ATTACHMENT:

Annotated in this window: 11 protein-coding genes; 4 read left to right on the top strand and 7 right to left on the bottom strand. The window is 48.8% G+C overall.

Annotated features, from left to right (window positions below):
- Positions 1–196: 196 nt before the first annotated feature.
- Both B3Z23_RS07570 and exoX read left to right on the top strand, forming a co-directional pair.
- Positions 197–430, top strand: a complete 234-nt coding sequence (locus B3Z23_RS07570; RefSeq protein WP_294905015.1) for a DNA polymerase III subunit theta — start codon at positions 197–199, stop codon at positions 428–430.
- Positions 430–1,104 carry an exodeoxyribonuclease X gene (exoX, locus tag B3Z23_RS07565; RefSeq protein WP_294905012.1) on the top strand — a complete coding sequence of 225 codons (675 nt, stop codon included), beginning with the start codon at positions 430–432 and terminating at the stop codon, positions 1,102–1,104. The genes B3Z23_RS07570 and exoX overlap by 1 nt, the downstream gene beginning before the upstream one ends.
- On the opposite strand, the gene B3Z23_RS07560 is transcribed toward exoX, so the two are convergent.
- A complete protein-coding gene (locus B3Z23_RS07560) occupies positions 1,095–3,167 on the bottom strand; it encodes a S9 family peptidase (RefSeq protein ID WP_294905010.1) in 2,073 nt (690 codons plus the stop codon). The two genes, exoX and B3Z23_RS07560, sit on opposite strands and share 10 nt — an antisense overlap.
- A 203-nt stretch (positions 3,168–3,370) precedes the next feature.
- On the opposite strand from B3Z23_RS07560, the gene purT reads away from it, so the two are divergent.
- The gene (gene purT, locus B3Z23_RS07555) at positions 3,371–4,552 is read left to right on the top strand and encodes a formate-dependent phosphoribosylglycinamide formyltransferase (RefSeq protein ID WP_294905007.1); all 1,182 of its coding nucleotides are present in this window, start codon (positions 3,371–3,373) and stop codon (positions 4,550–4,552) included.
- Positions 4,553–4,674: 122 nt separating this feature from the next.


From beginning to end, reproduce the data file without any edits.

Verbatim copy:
Annotated in this window: 11 protein-coding genes; 4 read left to right on the top strand and 7 right to left on the bottom strand. The window is 48.8% G+C overall.

Annotated features, from left to right (window positions below):
- Positions 1–196: 196 nt before the first annotated feature.
- Both B3Z23_RS07570 and exoX read left to right on the top strand, forming a co-directional pair.
- Positions 197–430, top strand: a complete 234-nt coding sequence (locus B3Z23_RS07570; RefSeq protein WP_294905015.1) for a DNA polymerase III subunit theta — start codon at positions 197–199, stop codon at positions 428–430.
- Positions 430–1,104 carry an exodeoxyribonuclease X gene (exoX, locus tag B3Z23_RS07565; RefSeq protein WP_294905012.1) on the top strand — a complete coding sequence of 225 codons (675 nt, stop codon included), beginning with the start codon at positions 430–432 and terminating at the stop codon, positions 1,102–1,104. The genes B3Z23_RS07570 and exoX overlap by 1 nt, the downstream gene beginning before the upstream one ends.
- On the opposite strand, the gene B3Z23_RS07560 is transcribed toward exoX, so the two are convergent.
- A complete protein-coding gene (locus B3Z23_RS07560) occupies positions 1,095–3,167 on the bottom strand; it encodes a S9 family peptidase (RefSeq protein ID WP_294905010.1) in 2,073 nt (690 codons plus the stop codon). The two genes, exoX and B3Z23_RS07560, sit on opposite strands and share 10 nt — an antisense overlap.
- A 203-nt stretch (positions 3,168–3,370) precedes the next feature.
- On the opposite strand from B3Z23_RS07560, the gene purT reads away from it, so the two are divergent.
- The gene (gene purT, locus B3Z23_RS07555) at positions 3,371–4,552 is read left to right on the top strand and encodes a formate-dependent phosphoribosylglycinamide formyltransferase (RefSeq protein ID WP_294905007.1); all 1,182 of its coding nucleotides are present in this window, start codon (positions 3,371–3,373) and stop codon (positions 4,550–4,552) included.
- Positions 4,553–4,674: 122 nt separating this feature from the next.